Ecologists in the new study gauged the “fitness” of great tits by counting the number of chicks the birds reared to maturity in artificial nests. They found that in the U.K. the great tits with the genes for shorter beaks had fewer surviving chicks per year than those with longer ones. According to Slate, although the difference is small this probably means the latter were better able to bring seeds back to their young. The researchers also tagged the birds to count the amount of times they visited the feeders, finding longer-beaked ones showed up at the feeders more often than their more stubby-beaked cousins. “So they seem to be better at exploiting that resource,” says Slate, a bird feeder himself. “If that part of the story is true, it tells us that humans have actually been the selective agents, which [have] caused this evolutionary change in great tits.”
But that’s just an “if.” Slate cautions this is just a hypothesis and needs much more data to be confirmed. It is also unclear what it is about bird feeders that give longer-beaked great tits an advantage. Reznick agrees that more data is needed, but he is optimistic this idea is testable. “There may be other explanations for what they’re saying but they’ve done a good job of making a case for [the bird feeders] as one possible explanation—and it really is a testable hypothesis,” he says.
Yet the idea humans may be influencing evolution is not new. One well-known example involves moths that evolved a darker coloration as camouflage in the soot-covered backdrop of the industrial revolution. “A human influence on beak-size evolution is not new, we have seen signs of this in finches on an inhabited island (Santa Cruz) of the Galápagos, but an association with bird feeders is new as far as I know,” Princeton’s Grant wrote in an e-mail. Speaking of “the human touch on evolution, I would point to current global warming, partly caused by human activities, and the likelihood that animal and plant populations are undergoing evolutionary change by natural selection in response,” he added.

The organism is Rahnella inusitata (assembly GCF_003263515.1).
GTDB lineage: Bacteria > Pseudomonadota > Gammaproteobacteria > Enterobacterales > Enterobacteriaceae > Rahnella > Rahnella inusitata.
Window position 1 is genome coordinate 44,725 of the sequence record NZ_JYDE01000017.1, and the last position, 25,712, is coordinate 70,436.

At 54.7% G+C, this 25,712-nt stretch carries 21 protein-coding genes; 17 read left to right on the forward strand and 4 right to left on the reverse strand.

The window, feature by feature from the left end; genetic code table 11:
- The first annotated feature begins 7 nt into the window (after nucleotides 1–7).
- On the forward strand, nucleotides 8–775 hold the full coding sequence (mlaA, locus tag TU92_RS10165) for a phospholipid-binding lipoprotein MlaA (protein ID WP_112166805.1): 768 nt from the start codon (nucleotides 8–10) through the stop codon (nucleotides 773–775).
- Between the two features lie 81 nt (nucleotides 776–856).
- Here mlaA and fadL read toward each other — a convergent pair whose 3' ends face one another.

Slate hopes to pursue more studies that may help answer the mysterious influence of the bird feeders but he does note the difficulty of drawing major conclusions because of the lack of literature on how widespread the practice is. He also hopes to extend the range of study to the rest of Europe to understand how one species has adapted so well to very different environments.
All the scientists agree long-term studies like this are valuable in seeing—in real time—a process that continuously alters history and the ecosystem. “In the public perception, when we say evolution they expect that you’re going to go outside and see a different world,” Reznick says. But even these beak lengths only differed by a fraction of a millimeter. He adds: “The noticeable things are sort of the large-scale version of the smaller things that are going on all the time, and that evolution is probably happening in organisms all around us all the time—but you need to know how to look for it.”